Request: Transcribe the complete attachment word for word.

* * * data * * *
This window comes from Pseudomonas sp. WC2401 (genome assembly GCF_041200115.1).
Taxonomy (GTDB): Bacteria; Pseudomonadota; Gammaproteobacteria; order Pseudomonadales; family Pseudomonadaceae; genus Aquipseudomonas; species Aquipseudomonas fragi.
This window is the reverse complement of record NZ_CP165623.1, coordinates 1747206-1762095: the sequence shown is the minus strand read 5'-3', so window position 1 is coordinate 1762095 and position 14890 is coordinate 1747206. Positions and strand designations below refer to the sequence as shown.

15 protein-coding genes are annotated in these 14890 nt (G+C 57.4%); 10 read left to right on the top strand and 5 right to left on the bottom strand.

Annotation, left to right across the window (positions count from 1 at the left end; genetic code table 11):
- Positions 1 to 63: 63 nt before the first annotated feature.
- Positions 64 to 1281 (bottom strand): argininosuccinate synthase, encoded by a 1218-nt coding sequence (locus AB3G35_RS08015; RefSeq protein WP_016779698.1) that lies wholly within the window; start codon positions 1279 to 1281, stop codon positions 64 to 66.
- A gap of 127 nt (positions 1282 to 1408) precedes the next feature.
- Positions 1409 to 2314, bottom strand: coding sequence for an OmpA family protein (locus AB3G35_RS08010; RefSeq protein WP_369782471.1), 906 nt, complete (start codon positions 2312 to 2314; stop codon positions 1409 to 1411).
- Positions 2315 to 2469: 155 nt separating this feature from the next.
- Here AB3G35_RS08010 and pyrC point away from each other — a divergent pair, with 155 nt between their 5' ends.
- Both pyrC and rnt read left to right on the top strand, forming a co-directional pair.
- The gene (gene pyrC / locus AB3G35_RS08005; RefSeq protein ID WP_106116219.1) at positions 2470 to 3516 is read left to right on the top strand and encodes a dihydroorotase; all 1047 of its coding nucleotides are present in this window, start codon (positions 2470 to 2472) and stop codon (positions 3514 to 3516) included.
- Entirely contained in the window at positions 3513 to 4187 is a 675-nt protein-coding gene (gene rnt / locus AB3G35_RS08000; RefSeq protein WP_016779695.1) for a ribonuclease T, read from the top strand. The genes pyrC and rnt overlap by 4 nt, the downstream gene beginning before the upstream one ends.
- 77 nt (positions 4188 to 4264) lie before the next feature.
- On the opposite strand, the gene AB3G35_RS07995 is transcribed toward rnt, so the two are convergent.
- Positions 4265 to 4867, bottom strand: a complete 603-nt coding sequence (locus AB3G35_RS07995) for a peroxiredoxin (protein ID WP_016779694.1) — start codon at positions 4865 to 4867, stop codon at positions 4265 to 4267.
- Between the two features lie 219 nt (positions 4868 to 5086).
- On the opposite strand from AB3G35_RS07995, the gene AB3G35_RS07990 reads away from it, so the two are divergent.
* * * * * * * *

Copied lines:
This window comes from Pseudomonas sp. WC2401 (genome assembly GCF_041200115.1).
Taxonomy (GTDB): Bacteria; Pseudomonadota; Gammaproteobacteria; order Pseudomonadales; family Pseudomonadaceae; genus Aquipseudomonas; species Aquipseudomonas fragi.
This window is the reverse complement of record NZ_CP165623.1, coordinates 1747206-1762095: the sequence shown is the minus strand read 5'-3', so window position 1 is coordinate 1762095 and position 14890 is coordinate 1747206. Positions and strand designations below refer to the sequence as shown.

15 protein-coding genes are annotated in these 14890 nt (G+C 57.4%); 10 read left to right on the top strand and 5 right to left on the bottom strand.

Annotation, left to right across the window (positions count from 1 at the left end; genetic code table 11):
- Positions 1 to 63: 63 nt before the first annotated feature.
- Positions 64 to 1281 (bottom strand): argininosuccinate synthase, encoded by a 1218-nt coding sequence (locus AB3G35_RS08015; RefSeq protein WP_016779698.1) that lies wholly within the window; start codon positions 1279 to 1281, stop codon positions 64 to 66.
- A gap of 127 nt (positions 1282 to 1408) precedes the next feature.
- Positions 1409 to 2314, bottom strand: coding sequence for an OmpA family protein (locus AB3G35_RS08010; RefSeq protein WP_369782471.1), 906 nt, complete (start codon positions 2312 to 2314; stop codon positions 1409 to 1411).
- Positions 2315 to 2469: 155 nt separating this feature from the next.
- Here AB3G35_RS08010 and pyrC point away from each other — a divergent pair, with 155 nt between their 5' ends.
- Both pyrC and rnt read left to right on the top strand, forming a co-directional pair.
- The gene (gene pyrC / locus AB3G35_RS08005; RefSeq protein ID WP_106116219.1) at positions 2470 to 3516 is read left to right on the top strand and encodes a dihydroorotase; all 1047 of its coding nucleotides are present in this window, start codon (positions 2470 to 2472) and stop codon (positions 3514 to 3516) included.
- Entirely contained in the window at positions 3513 to 4187 is a 675-nt protein-coding gene (gene rnt / locus AB3G35_RS08000; RefSeq protein WP_016779695.1) for a ribonuclease T, read from the top strand. The genes pyrC and rnt overlap by 4 nt, the downstream gene beginning before the upstream one ends.
- 77 nt (positions 4188 to 4264) lie before the next feature.
- On the opposite strand, the gene AB3G35_RS07995 is transcribed toward rnt, so the two are convergent.
- Positions 4265 to 4867, bottom strand: a complete 603-nt coding sequence (locus AB3G35_RS07995) for a peroxiredoxin (protein ID WP_016779694.1) — start codon at positions 4865 to 4867, stop codon at positions 4265 to 4267.
- Between the two features lie 219 nt (positions 4868 to 5086).
- On the opposite strand from AB3G35_RS07995, the gene AB3G35_RS07990 reads away from it, so the two are divergent.